In terms of trade initiation, this chart doesn't give me a great deal of comfort. The upside potential for AUDJPY – even with the ultimate downside target remaining down at 74.059 – is 81.50. That's over two thousand pips and is too much for me to stomach. We have to be able to identify a closer level of resistance than 81.50 for a short-side trade to make more sense right now. For that, let's go to an even shorter time frame / mode – the 60-minute chart…


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The chart below shows the Aussie / Yen cross on a 60-minute basis going back to mid-June. Here, we can see the downside progression that has occurred since last Thursday (6/21). There was a nice first, second and third wave progression from the 21st until yesterday. Then we can see what I believe is an abc correction from yesterday's low to Tuesday mid-afternoon (right now as I type). The limit to this move, assuming this upside is an abc correction, should be approximately 80.194. From there I would anticipate wave ((v)) and (i) to commence – making any entry near that resistance level pretty ideal.


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The question then becomes "Where will the AUDJPY go?" I already noted that the downside target for AUDJPY for wave C of ABC in the first and second chart today was 74.059. That, however, will only be reached after waves (i) through (v) are completed – and we're still only working on wave (i). No, the downside target for wave ((v)) and (i) can be seen in the chart below where we take the magnitude of wave ((i)) and extrapolate that from the peak of wave ((iv)). You can see on the chart that the approximate downside target for this move – assuming our resistance at 80.174 – 80.20 holds up – is 78.945. From a starting point of 80.174 (80.5 as I type), that's a nice short-side trade potential of almost 1,100 pips (which should occur sometime in the next day or so).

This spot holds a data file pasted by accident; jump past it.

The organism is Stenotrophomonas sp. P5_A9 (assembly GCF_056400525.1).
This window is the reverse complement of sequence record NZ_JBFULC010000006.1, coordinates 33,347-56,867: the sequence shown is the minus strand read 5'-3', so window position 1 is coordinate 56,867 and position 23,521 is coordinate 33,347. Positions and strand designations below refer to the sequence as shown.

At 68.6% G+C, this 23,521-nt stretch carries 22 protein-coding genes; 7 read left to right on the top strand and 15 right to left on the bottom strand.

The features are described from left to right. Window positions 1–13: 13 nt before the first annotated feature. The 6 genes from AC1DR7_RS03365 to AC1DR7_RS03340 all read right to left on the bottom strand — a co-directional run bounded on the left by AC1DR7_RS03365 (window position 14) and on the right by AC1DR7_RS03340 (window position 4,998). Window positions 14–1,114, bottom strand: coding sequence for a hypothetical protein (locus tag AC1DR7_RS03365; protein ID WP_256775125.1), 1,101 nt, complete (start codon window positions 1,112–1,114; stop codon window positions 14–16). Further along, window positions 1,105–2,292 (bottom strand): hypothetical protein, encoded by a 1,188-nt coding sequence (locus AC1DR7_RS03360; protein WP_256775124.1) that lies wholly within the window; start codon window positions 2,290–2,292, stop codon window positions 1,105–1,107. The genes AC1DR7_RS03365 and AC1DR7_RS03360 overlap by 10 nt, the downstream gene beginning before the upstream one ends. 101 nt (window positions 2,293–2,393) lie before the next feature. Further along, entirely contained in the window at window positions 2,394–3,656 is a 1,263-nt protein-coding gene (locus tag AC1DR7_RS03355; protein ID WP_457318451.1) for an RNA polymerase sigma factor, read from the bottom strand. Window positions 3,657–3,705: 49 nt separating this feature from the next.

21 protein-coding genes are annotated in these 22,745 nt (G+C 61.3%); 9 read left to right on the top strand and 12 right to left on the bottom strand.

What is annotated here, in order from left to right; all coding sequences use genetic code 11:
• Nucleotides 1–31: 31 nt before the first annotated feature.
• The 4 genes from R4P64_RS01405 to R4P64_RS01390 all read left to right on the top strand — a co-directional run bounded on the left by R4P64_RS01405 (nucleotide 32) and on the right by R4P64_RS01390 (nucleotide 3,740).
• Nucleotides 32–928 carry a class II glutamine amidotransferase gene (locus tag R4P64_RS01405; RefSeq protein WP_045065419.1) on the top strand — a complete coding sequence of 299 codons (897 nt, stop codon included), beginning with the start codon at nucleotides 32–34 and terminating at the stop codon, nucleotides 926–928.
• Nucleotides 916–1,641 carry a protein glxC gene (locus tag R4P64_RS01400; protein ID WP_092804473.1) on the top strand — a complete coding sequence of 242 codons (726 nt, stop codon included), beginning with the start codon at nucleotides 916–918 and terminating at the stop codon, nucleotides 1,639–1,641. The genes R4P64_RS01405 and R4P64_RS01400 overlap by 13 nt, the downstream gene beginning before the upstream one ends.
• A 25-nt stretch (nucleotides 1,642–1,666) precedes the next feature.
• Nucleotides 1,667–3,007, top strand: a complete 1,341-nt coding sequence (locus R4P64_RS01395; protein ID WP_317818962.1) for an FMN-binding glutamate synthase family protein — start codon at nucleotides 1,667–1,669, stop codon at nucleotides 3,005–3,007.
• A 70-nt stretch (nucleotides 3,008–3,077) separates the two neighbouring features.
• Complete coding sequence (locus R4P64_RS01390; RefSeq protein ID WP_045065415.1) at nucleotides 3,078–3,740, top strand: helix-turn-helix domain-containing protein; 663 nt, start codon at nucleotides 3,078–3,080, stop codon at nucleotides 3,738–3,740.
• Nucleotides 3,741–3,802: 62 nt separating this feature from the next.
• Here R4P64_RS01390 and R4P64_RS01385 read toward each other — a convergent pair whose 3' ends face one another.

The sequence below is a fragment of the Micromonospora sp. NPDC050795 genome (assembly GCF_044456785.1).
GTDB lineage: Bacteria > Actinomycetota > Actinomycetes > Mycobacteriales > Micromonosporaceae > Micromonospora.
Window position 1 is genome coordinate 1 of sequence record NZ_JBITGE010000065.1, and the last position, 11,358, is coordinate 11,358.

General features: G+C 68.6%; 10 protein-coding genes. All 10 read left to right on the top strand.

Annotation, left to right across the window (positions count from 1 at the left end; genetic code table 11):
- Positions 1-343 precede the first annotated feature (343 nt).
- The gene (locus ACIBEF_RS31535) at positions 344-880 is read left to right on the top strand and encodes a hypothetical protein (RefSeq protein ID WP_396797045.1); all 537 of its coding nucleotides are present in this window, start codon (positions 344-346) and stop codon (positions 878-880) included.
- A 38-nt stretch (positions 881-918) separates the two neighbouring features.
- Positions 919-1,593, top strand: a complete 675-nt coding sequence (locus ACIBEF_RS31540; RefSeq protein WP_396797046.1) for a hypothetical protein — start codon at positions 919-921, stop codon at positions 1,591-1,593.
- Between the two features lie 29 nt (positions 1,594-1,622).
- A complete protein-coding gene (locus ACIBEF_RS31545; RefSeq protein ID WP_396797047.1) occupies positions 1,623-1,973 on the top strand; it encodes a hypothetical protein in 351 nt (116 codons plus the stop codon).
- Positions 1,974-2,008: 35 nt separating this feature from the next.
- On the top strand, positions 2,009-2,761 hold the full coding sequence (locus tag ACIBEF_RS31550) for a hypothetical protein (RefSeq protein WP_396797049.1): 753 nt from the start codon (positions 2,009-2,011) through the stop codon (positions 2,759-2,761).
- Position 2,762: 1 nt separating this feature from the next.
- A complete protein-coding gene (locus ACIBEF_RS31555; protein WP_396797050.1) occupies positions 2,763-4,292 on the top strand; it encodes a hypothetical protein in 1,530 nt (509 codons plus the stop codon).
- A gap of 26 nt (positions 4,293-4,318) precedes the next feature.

Once wave ((v)) and (i) terminates down at around the target level of 78.945, we have to be looking for a wave (ii) counter-trend rally that could conceivably retrace all of wave (i) – so covering short positions down at our target area is a must!


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Overall, the message from the Aussie Yen cross is to look for a bit more downside volatility in risk assets over the next day or so which should be followed by a relief rally of some sort. That is the rally to really sell into as the next move lower will be fairly unpleasant for the risk bulls.